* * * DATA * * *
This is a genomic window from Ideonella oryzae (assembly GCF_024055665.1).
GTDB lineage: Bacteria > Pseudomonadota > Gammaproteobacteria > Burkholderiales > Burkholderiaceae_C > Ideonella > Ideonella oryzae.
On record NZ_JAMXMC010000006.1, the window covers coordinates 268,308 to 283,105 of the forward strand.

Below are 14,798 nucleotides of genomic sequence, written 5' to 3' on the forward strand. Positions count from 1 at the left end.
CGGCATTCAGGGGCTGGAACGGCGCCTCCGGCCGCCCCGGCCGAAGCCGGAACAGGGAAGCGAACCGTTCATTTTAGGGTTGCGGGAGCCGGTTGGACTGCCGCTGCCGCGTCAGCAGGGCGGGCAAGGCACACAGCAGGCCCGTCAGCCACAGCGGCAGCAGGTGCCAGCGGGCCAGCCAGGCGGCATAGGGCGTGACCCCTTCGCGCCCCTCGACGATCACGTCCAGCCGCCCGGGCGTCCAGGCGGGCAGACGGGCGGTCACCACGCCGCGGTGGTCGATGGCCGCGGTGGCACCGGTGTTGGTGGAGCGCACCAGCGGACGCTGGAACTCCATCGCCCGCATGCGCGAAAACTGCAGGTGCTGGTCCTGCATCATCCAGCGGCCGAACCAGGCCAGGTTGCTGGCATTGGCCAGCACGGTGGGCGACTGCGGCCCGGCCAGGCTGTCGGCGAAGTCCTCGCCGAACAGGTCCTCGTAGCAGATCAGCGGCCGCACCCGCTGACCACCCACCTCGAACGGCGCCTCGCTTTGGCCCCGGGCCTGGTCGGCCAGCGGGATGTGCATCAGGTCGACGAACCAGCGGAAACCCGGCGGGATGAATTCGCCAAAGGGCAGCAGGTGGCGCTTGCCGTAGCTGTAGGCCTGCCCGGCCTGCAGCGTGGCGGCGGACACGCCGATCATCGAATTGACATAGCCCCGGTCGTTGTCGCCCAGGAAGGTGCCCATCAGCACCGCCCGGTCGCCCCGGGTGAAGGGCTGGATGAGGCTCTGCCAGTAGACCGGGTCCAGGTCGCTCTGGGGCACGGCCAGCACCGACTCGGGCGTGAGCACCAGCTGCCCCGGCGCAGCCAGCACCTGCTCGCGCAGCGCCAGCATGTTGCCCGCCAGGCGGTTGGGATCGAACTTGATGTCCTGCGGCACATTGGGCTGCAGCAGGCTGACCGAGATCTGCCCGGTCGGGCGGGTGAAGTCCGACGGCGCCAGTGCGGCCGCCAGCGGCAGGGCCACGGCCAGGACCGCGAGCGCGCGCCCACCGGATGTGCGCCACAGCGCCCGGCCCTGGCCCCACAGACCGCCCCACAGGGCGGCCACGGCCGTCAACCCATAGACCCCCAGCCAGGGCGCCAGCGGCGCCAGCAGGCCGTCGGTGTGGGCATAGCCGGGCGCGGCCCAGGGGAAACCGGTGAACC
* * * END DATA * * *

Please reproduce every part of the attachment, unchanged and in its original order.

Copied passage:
This is a genomic window from Ideonella oryzae (assembly GCF_024055665.1).
GTDB lineage: Bacteria > Pseudomonadota > Gammaproteobacteria > Burkholderiales > Burkholderiaceae_C > Ideonella > Ideonella oryzae.
On record NZ_JAMXMC010000006.1, the window covers coordinates 268,308 to 283,105 of the forward strand.

Below are 14,798 nucleotides of genomic sequence, written 5' to 3' on the forward strand. Positions count from 1 at the left end.
CGGCATTCAGGGGCTGGAACGGCGCCTCCGGCCGCCCCGGCCGAAGCCGGAACAGGGAAGCGAACCGTTCATTTTAGGGTTGCGGGAGCCGGTTGGACTGCCGCTGCCGCGTCAGCAGGGCGGGCAAGGCACACAGCAGGCCCGTCAGCCACAGCGGCAGCAGGTGCCAGCGGGCCAGCCAGGCGGCATAGGGCGTGACCCCTTCGCGCCCCTCGACGATCACGTCCAGCCGCCCGGGCGTCCAGGCGGGCAGACGGGCGGTCACCACGCCGCGGTGGTCGATGGCCGCGGTGGCACCGGTGTTGGTGGAGCGCACCAGCGGACGCTGGAACTCCATCGCCCGCATGCGCGAAAACTGCAGGTGCTGGTCCTGCATCATCCAGCGGCCGAACCAGGCCAGGTTGCTGGCATTGGCCAGCACGGTGGGCGACTGCGGCCCGGCCAGGCTGTCGGCGAAGTCCTCGCCGAACAGGTCCTCGTAGCAGATCAGCGGCCGCACCCGCTGACCACCCACCTCGAACGGCGCCTCGCTTTGGCCCCGGGCCTGGTCGGCCAGCGGGATGTGCATCAGGTCGACGAACCAGCGGAAACCCGGCGGGATGAATTCGCCAAAGGGCAGCAGGTGGCGCTTGCCGTAGCTGTAGGCCTGCCCGGCCTGCAGCGTGGCGGCGGACACGCCGATCATCGAATTGACATAGCCCCGGTCGTTGTCGCCCAGGAAGGTGCCCATCAGCACCGCCCGGTCGCCCCGGGTGAAGGGCTGGATGAGGCTCTGCCAGTAGACCGGGTCCAGGTCGCTCTGGGGCACGGCCAGCACCGACTCGGGCGTGAGCACCAGCTGCCCCGGCGCAGCCAGCACCTGCTCGCGCAGCGCCAGCATGTTGCCCGCCAGGCGGTTGGGATCGAACTTGATGTCCTGCGGCACATTGGGCTGCAGCAGGCTGACCGAGATCTGCCCGGTCGGGCGGGTGAAGTCCGACGGCGCCAGTGCGGCCGCCAGCGGCAGGGCCACGGCCAGGACCGCGAGCGCGCGCCCACCGGATGTGCGCCACAGCGCCCGGCCCTGGCCCCACAGACCGCCCCACAGGGCGGCCACGGCCGTCAACCCATAGACCCCCAGCCAGGGCGCCAGCGGCGCCAGCAGGCCGTCGGTGTGGGCATAGCCGGGCGCGGCCCAGGGGAAACCGGTGAACC